Image: Espiritu Santo Island
Update 2018: The year the world took notice
A little over two years from the time SeaWatch kicked-off their "Espiritu Santo is Parte de ti" campaign (Espiritu Santo is Part of You), the very depleted Espiritu Santo National Park would be named one of the best managed protected areas in the world by the International Union for the Conservation of Nature (IUCN) the first ever such award in Mexico and only the second in all Latin America.
In addition, the citizen-driven vigilance program, ROC, created by SeaWatch and local supporters, was nominated by the Mexican government as one of the most important non-profit organizations for nature conservation in marine protected areas and formally recognized as a model non-profit conservation organization by the Mexican Senate.
Watch the video below to learn more.
Dave and Ina first met SeaWatch founder, Mike McGettigan and his wife, Sherry, in 1995, in Cabo San Lucas, Mexico. A visit to Dave's "favourite little fishing village" turned into 18 months living in Cabo, the beginning of GreenAngels and a lifetime of social and environmental responsibility.
Mike and Sherry lived on their 75-foot boat, the Amber III, by which they took free divers from all over the world diving and spear fishing around the Revillagigedo Islands and the Sea of Cortez. They owned a small resort on a hilltop, overlooking Cabo, where they housed their guests before taking them out to sea. Dave and Ina were very fortunate to spend many happy hours with them and got to know them well.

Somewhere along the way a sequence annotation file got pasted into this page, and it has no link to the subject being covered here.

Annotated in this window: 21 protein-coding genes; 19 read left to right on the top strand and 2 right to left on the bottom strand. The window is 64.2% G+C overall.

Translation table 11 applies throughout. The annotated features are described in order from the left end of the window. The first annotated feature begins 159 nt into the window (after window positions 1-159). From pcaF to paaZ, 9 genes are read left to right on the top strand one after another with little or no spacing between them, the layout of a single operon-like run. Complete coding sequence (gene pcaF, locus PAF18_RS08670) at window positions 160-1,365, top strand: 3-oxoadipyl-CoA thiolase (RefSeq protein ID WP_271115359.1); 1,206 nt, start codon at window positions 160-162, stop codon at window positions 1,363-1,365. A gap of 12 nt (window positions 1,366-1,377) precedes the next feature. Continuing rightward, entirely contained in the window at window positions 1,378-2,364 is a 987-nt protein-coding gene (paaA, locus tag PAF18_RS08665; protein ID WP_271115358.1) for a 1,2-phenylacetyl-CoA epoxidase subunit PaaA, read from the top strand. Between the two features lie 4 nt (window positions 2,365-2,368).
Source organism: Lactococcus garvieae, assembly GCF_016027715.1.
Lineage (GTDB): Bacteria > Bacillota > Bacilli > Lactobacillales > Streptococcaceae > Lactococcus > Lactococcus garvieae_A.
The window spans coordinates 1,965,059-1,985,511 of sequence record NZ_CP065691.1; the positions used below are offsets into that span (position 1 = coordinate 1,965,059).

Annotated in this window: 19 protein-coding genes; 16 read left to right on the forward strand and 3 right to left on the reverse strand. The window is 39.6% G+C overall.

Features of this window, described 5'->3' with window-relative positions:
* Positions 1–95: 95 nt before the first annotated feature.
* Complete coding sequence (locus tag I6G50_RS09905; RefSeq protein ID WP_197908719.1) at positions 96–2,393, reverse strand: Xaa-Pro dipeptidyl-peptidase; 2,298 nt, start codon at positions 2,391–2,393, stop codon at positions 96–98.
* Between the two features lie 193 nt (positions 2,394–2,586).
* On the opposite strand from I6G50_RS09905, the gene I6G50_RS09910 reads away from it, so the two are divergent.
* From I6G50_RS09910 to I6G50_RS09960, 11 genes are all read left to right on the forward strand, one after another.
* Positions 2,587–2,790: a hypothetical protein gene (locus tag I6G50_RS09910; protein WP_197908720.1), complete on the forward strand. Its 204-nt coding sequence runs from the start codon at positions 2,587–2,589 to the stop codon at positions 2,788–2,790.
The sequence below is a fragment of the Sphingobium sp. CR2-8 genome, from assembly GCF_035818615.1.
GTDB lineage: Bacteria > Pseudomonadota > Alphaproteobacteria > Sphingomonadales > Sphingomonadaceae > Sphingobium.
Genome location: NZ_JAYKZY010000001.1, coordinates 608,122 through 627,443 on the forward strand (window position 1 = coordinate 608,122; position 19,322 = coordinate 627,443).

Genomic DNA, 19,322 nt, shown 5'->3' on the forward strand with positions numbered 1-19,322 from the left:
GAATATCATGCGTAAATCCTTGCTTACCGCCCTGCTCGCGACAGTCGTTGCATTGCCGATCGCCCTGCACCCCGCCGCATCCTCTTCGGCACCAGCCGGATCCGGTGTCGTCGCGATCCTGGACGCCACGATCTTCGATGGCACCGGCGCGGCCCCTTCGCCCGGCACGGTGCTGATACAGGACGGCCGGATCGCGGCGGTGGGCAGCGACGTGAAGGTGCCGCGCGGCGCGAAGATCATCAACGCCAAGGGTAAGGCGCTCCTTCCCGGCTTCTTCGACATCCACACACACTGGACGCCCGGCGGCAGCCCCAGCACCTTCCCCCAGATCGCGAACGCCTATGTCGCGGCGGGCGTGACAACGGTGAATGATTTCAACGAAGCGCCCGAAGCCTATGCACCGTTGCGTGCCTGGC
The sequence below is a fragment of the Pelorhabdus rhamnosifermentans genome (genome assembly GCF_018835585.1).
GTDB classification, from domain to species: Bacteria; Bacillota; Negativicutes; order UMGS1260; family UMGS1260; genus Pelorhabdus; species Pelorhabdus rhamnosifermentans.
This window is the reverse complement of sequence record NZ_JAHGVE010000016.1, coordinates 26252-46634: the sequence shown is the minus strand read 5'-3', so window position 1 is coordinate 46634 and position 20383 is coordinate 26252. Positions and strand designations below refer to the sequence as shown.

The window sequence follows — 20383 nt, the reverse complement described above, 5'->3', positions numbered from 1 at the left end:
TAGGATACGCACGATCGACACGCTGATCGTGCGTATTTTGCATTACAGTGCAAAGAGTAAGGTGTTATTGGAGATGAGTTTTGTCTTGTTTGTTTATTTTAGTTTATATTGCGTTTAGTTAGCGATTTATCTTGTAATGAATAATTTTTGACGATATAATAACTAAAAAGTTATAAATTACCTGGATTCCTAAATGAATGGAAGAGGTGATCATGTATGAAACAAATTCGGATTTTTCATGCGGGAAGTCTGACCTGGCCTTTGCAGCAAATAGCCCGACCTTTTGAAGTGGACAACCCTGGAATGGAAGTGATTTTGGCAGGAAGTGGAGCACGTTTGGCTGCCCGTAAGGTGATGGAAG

Mike, Sherry and other concerned citizens founded SeaWatch in 1993 in response to the rapidly declining fish populations in the Sea of Cortez due to illegal fishing and fishing methods. SeaWatch spearheaded the implementation of strict regulations to stop illegal activities such as the use of compressed air for fish extraction. And, in 2009, SeaWatch, working with local supporters, initiated citizen-driven vigilance to stop illegal fishing that was taking 20 tons of fish each night and day from the Bay of La Paz and harming the endangered and threatened marine species in the Sea of Cortez and throughout Mexico’s ocean. (Read the story of ROC here.)
A healthy, rocky reef in the Sea of Cortez.
A generation ago, SCUBA diving pioneer and underwater filmmaker Jacques Cousteau famously dubbed the Sea of Cortez “The World’s Aquarium.” He’s honoured with a larger-than-life bronze statue on the boardwalk in downtown La Paz, the capital of Baja, Mexico. Today, Cousteau might not recognize his beloved aquarium because now it is near the brink of collapse due to under-enforced regulations and severe overfishing. But, thanks to Mike and the tireless champions at SeaWatch, we are beginning to see a reversal of this harm and a restoration of the beauty and abundance in the Sea of Cortez.
Please click here to read more about this amazing organization.
Mike McGettigan, Sea Watch Founder, has been diving and fishing the Sea of Cortez for over 42 years. He has logged over 350,000 nautical miles in these waters. His activist history in the Sea of Cortez can be read here.
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